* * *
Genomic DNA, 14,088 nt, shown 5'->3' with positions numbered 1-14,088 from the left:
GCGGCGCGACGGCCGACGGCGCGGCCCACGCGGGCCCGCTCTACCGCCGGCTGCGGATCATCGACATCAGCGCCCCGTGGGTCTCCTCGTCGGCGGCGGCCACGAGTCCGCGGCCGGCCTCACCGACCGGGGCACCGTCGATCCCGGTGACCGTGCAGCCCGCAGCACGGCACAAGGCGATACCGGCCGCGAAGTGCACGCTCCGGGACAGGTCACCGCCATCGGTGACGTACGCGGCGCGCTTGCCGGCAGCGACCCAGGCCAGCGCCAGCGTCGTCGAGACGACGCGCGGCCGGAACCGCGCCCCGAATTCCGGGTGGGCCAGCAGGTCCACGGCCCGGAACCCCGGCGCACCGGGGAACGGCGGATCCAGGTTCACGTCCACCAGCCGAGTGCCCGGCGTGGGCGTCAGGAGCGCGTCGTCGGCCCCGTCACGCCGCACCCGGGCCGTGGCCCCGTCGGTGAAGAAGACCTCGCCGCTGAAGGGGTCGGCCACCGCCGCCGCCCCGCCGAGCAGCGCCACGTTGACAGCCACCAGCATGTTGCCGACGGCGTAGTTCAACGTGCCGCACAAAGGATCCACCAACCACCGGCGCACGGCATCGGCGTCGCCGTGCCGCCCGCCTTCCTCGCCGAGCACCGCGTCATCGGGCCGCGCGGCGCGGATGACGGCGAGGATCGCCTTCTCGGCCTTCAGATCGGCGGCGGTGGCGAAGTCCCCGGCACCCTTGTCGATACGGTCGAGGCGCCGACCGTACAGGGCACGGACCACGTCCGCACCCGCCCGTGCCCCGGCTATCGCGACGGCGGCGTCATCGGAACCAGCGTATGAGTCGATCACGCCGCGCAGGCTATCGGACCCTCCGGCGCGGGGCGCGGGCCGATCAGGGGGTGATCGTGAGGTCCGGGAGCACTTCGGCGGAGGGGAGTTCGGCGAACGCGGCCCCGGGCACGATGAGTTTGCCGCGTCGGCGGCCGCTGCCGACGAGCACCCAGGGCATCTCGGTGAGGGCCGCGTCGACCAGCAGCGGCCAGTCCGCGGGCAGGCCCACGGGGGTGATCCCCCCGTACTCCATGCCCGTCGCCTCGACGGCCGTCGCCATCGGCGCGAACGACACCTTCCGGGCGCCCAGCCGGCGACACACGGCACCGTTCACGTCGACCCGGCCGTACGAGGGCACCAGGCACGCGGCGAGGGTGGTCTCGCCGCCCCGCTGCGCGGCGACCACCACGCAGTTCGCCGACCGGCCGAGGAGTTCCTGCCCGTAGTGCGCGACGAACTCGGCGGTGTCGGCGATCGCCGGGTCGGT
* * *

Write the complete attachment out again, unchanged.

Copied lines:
Genomic DNA, 14,088 nt, shown 5'->3' with positions numbered 1-14,088 from the left:
GCGGCGCGACGGCCGACGGCGCGGCCCACGCGGGCCCGCTCTACCGCCGGCTGCGGATCATCGACATCAGCGCCCCGTGGGTCTCCTCGTCGGCGGCGGCCACGAGTCCGCGGCCGGCCTCACCGACCGGGGCACCGTCGATCCCGGTGACCGTGCAGCCCGCAGCACGGCACAAGGCGATACCGGCCGCGAAGTGCACGCTCCGGGACAGGTCACCGCCATCGGTGACGTACGCGGCGCGCTTGCCGGCAGCGACCCAGGCCAGCGCCAGCGTCGTCGAGACGACGCGCGGCCGGAACCGCGCCCCGAATTCCGGGTGGGCCAGCAGGTCCACGGCCCGGAACCCCGGCGCACCGGGGAACGGCGGATCCAGGTTCACGTCCACCAGCCGAGTGCCCGGCGTGGGCGTCAGGAGCGCGTCGTCGGCCCCGTCACGCCGCACCCGGGCCGTGGCCCCGTCGGTGAAGAAGACCTCGCCGCTGAAGGGGTCGGCCACCGCCGCCGCCCCGCCGAGCAGCGCCACGTTGACAGCCACCAGCATGTTGCCGACGGCGTAGTTCAACGTGCCGCACAAAGGATCCACCAACCACCGGCGCACGGCATCGGCGTCGCCGTGCCGCCCGCCTTCCTCGCCGAGCACCGCGTCATCGGGCCGCGCGGCGCGGATGACGGCGAGGATCGCCTTCTCGGCCTTCAGATCGGCGGCGGTGGCGAAGTCCCCGGCACCCTTGTCGATACGGTCGAGGCGCCGACCGTACAGGGCACGGACCACGTCCGCACCCGCCCGTGCCCCGGCTATCGCGACGGCGGCGTCATCGGAACCAGCGTATGAGTCGATCACGCCGCGCAGGCTATCGGACCCTCCGGCGCGGGGCGCGGGCCGATCAGGGGGTGATCGTGAGGTCCGGGAGCACTTCGGCGGAGGGGAGTTCGGCGAACGCGGCCCCGGGCACGATGAGTTTGCCGCGTCGGCGGCCGCTGCCGACGAGCACCCAGGGCATCTCGGTGAGGGCCGCGTCGACCAGCAGCGGCCAGTCCGCGGGCAGGCCCACGGGGGTGATCCCCCCGTACTCCATGCCCGTCGCCTCGACGGCCGTCGCCATCGGCGCGAACGACACCTTCCGGGCGCCCAGCCGGCGACACACGGCACCGTTCACGTCGACCCGGCCGTACGAGGGCACCAGGCACGCGGCGAGGGTGGTCTCGCCGCCCCGCTGCGCGGCGACCACCACGCAGTTCGCCGACCGGCCGAGGAGTTCCTGCCCGTAGTGCGCGACGAACTCGGCGGTGTCGGCGATCGCCGGGTCGGT